I’ve seen quite a few posts of late suggesting that the housing market has finally hit bottom. Agent friends of mine are telling me about increased activity in their local markets, multiple bids on houses, low inventory, and so on. We have Stan Humphries of Zillow saying the Spring 2012 season should be positive. And none other than Calculated Risk, hardly a cheerleader for housing, has called the bottom on housing:
And it now appears we can look for the bottom in prices. My guess is that nominal house prices, using the national repeat sales indexes and not seasonally adjusted, will bottom in March 2012.
There are several reasons I think that house prices are close to a bottom. First prices are close to normal looking at the price-to-rent ratio and real prices (especially if prices fall another 4% to 5% NSA between the November Case-Shiller report and the March report). Second the large decline in listed inventory means less downward pressure on house prices, and third, I think that several policy initiatives will lessen the pressure from distressed sales (the probable mortgage settlement, the HARP refinance program, and more).
I’m working on the Redfin 3.0 post, but this was interesting enough that I took a short break from that to run some quick numbers. Maybe all these green shoots of positivity will indeed result in the housing market finally turning around. For a variety of reasons, I’m skeptical of such a thing, but I could be and hope to be wrong.
In 2009, I batted .600 in predictions for 2010. And I thought that was fun. It’s one thing to make predictions; it’s another to look back and see how those predictions fared.
How did I do last year in predicting events of 2011? I was hoping to be maybe 1 out of 7, since most of my predictions last year were of the doom-n-gloom variety. Sadly, I think I’m 4.5 out of 7 for a .642 batting average. Hall of Fame (Infamy?), here I come.
We’ll review my take on the predictions for 2011 after the jump.
Now, the study apparently showed (I say apparently because I’m not putting my name/email in to download the said study, thereby ending up in their CRM software) that 1 in 4 men REALTORS carried a knife or a gun with them while “on the job”, while only 7% or so of women REALTORS did so. Lani Rosales, the Editor-in-Chief of AgentGenius, writes:
The above chart outlines Canadian and American answers and although we knew a small portion of real estate professionals would indicate carrying a gun, especially those practicing in the foreclosure or short sale markets, but despite a massive disparity between men and women regarding carrying a gun or knife on the job, it is extremely intriguing that one in four male Realtors indicate they carry a knife or gun while on the job. One in four women carry some form of pepper spray while only five percent of male Realtors do.
The major differences between the behaviors between male Realtors and female Realtors is highly intriguing, but it is most interesting that such a high number of men carry either a knife or gun while they are on the job.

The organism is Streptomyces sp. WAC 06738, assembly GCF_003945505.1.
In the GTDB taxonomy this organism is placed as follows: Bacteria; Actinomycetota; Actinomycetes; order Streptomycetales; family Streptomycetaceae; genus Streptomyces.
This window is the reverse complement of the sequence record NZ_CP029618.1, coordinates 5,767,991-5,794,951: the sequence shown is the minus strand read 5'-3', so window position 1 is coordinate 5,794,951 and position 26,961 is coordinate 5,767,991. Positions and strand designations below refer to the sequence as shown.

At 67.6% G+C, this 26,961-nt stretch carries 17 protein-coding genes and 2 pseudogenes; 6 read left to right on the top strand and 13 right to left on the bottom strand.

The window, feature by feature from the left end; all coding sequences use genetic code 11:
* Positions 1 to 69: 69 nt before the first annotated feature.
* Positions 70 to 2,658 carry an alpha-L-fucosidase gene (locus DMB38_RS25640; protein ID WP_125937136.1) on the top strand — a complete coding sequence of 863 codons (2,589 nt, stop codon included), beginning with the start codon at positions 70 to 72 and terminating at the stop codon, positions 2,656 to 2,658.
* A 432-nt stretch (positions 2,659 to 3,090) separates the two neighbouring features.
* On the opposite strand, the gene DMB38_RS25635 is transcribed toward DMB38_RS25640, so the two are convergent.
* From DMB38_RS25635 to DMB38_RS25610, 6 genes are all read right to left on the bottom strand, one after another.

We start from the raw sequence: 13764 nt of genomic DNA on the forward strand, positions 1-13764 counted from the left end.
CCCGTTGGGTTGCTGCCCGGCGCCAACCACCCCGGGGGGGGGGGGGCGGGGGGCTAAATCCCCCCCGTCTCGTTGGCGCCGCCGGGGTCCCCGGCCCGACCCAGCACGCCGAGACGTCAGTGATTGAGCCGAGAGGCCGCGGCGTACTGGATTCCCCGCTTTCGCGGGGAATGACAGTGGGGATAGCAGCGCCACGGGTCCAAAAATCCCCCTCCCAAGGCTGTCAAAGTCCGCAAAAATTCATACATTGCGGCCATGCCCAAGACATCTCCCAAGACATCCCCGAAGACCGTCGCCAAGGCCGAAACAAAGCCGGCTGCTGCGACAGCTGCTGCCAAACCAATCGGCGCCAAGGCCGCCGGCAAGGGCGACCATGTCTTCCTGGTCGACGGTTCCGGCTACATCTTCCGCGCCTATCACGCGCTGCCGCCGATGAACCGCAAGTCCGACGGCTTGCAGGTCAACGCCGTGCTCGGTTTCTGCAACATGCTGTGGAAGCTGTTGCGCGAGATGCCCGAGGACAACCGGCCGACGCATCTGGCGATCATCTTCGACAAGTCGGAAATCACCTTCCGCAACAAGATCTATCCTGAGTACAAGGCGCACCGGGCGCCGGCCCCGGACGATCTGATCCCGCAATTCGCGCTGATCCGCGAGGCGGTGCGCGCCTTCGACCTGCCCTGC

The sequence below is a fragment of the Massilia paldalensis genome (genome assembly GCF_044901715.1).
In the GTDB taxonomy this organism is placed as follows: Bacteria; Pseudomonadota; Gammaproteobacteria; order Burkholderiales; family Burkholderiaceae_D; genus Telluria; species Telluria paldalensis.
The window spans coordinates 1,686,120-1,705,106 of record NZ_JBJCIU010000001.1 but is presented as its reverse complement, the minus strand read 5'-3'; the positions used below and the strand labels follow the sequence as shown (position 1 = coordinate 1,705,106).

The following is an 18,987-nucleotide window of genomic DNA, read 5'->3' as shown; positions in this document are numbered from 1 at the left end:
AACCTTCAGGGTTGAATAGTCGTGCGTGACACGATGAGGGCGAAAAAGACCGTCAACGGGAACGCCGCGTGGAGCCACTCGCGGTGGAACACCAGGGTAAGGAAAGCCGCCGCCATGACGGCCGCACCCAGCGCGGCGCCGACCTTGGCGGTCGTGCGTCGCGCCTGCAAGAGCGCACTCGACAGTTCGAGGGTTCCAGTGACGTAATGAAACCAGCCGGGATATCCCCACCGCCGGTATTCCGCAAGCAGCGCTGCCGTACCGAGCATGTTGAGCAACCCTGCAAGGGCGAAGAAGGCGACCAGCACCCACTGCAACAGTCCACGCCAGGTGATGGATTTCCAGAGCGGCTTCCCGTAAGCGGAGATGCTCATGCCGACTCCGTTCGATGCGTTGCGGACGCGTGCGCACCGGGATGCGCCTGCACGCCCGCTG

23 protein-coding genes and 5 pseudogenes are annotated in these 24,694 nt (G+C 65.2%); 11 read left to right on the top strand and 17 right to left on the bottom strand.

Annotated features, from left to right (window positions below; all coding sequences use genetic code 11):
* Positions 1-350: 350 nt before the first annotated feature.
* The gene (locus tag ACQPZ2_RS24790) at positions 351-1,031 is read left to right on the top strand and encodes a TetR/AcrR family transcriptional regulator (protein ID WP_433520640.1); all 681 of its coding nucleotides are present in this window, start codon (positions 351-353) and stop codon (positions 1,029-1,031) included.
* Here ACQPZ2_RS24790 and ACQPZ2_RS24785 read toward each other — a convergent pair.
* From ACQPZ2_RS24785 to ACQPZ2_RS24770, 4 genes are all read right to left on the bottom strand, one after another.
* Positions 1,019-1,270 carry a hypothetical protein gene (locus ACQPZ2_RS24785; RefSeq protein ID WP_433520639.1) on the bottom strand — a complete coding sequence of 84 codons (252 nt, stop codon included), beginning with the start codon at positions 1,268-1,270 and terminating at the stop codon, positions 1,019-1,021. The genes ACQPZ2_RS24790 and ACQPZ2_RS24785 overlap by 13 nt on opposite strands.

I’m not sure what Lani finds interesting about the difference, but what I find interesting — nay, disturbing and of great concern — is the fact that only 5% of women REALTORS carry a gun while working. If anyone should go about with a concealed firearm while working, it is the female REALTOR.
How's that hopey-changey stuff working out for ya?
One of my pet hobby topics is to fret about the Millenials (the twentysomethings of today). I’ve written about this “largest demographic group like evah” here, here, and here – as well as peppered throughout this blog for a while now. A lot of people — especially in real estate — like to point to the older reaches of the Millenials (the young 30somethings) and think that they are the future of the industry.
Well, to be sure, from pure demographics standpoint, the Millenials do point to the future of the industry. But you should worry about that. A lot. My opinion about the Millenials is that they are the most Screwed Generation in American history who have had their initiative beaten out of them by overprotective parents, teachers and “safety” bureaucrats; their future mortgaged by irresponsible politicians of both parties with full-throated support by the Boomer Generation; their expectations of what is a good life totally unmoored from reality by Hollywood; their options foreclosed by a college-industrial complex that burdened them with absolutely unsustainable student debt (that is not dischargeable in bankruptcy); and of course, they screwed themselves with their attitude of entitlement and superiority complex based on nothing more than the fact that they know how to text message real fast and post pictures to Facebook.
Call it Generation Vexed — young Americans who are downsizing expectations in the face of an economic future that is anything but certain. Career plans are being altered, marriages put off and dreams shelved.
Welcome to the real world, LA Times. Jump right in, the water is freezing.
I just went to Easter services — the one worship service I make a point of not missing, even though I’m a terrible, terrible Christian in so many ways — at a local church here in Houston. Given that we haven’t yet found a home church, which likely will need to wait until we find a, y’know, a permanent home… it was really quite nice to be just a guest.
But at this service, the absolutely mundane yet absolutely amazing fact of the church choir just struck me. I thought I’d share that with you all.